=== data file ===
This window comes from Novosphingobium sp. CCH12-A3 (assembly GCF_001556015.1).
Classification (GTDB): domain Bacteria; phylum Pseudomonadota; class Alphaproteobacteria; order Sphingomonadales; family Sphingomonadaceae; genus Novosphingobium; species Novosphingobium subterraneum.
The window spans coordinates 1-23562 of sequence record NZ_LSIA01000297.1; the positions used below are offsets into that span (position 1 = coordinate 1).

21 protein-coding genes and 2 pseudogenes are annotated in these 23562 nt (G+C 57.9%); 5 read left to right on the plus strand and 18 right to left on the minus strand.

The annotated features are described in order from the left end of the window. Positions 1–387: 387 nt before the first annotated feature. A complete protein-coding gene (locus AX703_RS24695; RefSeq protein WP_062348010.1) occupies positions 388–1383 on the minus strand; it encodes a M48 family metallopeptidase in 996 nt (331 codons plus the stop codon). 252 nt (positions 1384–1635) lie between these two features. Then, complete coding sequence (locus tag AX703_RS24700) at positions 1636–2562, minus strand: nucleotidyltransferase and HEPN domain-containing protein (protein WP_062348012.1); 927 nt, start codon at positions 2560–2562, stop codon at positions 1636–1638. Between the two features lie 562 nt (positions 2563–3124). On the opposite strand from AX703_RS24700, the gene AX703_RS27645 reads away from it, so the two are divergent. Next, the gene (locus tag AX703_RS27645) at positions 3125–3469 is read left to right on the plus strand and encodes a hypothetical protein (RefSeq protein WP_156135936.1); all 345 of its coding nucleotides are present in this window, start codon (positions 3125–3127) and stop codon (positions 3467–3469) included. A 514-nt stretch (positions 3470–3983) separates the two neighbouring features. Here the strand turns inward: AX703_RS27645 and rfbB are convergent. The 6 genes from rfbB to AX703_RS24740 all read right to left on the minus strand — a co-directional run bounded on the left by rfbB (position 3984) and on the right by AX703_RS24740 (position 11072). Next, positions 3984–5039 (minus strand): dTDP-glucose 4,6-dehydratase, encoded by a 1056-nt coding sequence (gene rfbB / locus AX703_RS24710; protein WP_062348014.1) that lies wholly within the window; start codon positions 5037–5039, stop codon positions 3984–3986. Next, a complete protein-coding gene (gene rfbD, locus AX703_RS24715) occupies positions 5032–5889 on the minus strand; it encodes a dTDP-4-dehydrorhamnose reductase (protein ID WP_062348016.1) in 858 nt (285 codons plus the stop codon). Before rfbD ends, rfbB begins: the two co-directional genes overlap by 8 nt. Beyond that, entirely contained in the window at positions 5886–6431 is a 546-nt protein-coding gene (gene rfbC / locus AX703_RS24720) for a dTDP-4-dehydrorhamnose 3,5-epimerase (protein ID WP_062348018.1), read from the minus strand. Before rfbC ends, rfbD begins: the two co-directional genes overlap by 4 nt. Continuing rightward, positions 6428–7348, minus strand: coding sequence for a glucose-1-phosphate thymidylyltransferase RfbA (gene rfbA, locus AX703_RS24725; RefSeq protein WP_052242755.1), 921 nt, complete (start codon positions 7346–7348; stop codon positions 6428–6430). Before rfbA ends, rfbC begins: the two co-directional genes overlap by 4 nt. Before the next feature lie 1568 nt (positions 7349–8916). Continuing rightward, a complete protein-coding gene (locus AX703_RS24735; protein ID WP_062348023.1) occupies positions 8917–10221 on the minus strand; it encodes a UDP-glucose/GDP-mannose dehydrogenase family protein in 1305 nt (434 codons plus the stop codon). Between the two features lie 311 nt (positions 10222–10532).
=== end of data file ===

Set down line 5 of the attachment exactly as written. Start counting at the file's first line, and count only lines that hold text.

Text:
The annotated features are described in order from the left end of the window. Positions 1–387: 387 nt before the first annotated feature. A complete protein-coding gene (locus AX703_RS24695; RefSeq protein WP_062348010.1) occupies positions 388–1383 on the minus strand; it encodes a M48 family metallopeptidase in 996 nt (331 codons plus the stop codon). 252 nt (positions 1384–1635) lie between these two features. Then, complete coding sequence (locus tag AX703_RS24700) at positions 1636–2562, minus strand: nucleotidyltransferase and HEPN domain-containing protein (protein WP_062348012.1); 927 nt, start codon at positions 2560–2562, stop codon at positions 1636–1638. Between the two features lie 562 nt (positions 2563–3124). On the opposite strand from AX703_RS24700, the gene AX703_RS27645 reads away from it, so the two are divergent. Next, the gene (locus tag AX703_RS27645) at positions 3125–3469 is read left to right on the plus strand and encodes a hypothetical protein (RefSeq protein WP_156135936.1); all 345 of its coding nucleotides are present in this window, start codon (positions 3125–3127) and stop codon (positions 3467–3469) included. A 514-nt stretch (positions 3470–3983) separates the two neighbouring features. Here the strand turns inward: AX703_RS27645 and rfbB are convergent. The 6 genes from rfbB to AX703_RS24740 all read right to left on the minus strand — a co-directional run bounded on the left by rfbB (position 3984) and on the right by AX703_RS24740 (position 11072). Next, positions 3984–5039 (minus strand): dTDP-glucose 4,6-dehydratase, encoded by a 1056-nt coding sequence (gene rfbB / locus AX703_RS24710; protein WP_062348014.1) that lies wholly within the window; start codon positions 5037–5039, stop codon positions 3984–3986. Next, a complete protein-coding gene (gene rfbD, locus AX703_RS24715) occupies positions 5032–5889 on the minus strand; it encodes a dTDP-4-dehydrorhamnose reductase (protein ID WP_062348016.1) in 858 nt (285 codons plus the stop codon). Before rfbD ends, rfbB begins: the two co-directional genes overlap by 8 nt. Beyond that, entirely contained in the window at positions 5886–6431 is a 546-nt protein-coding gene (gene rfbC / locus AX703_RS24720) for a dTDP-4-dehydrorhamnose 3,5-epimerase (protein ID WP_062348018.1), read from the minus strand. Before rfbC ends, rfbD begins: the two co-directional genes overlap by 4 nt. Continuing rightward, positions 6428–7348, minus strand: coding sequence for a glucose-1-phosphate thymidylyltransferase RfbA (gene rfbA, locus AX703_RS24725; RefSeq protein WP_052242755.1), 921 nt, complete (start codon positions 7346–7348; stop codon positions 6428–6430). Before rfbA ends, rfbC begins: the two co-directional genes overlap by 4 nt. Before the next feature lie 1568 nt (positions 7349–8916). Continuing rightward, a complete protein-coding gene (locus AX703_RS24735; protein ID WP_062348023.1) occupies positions 8917–10221 on the minus strand; it encodes a UDP-glucose/GDP-mannose dehydrogenase family protein in 1305 nt (434 codons plus the stop codon). Between the two features lie 311 nt (positions 10222–10532).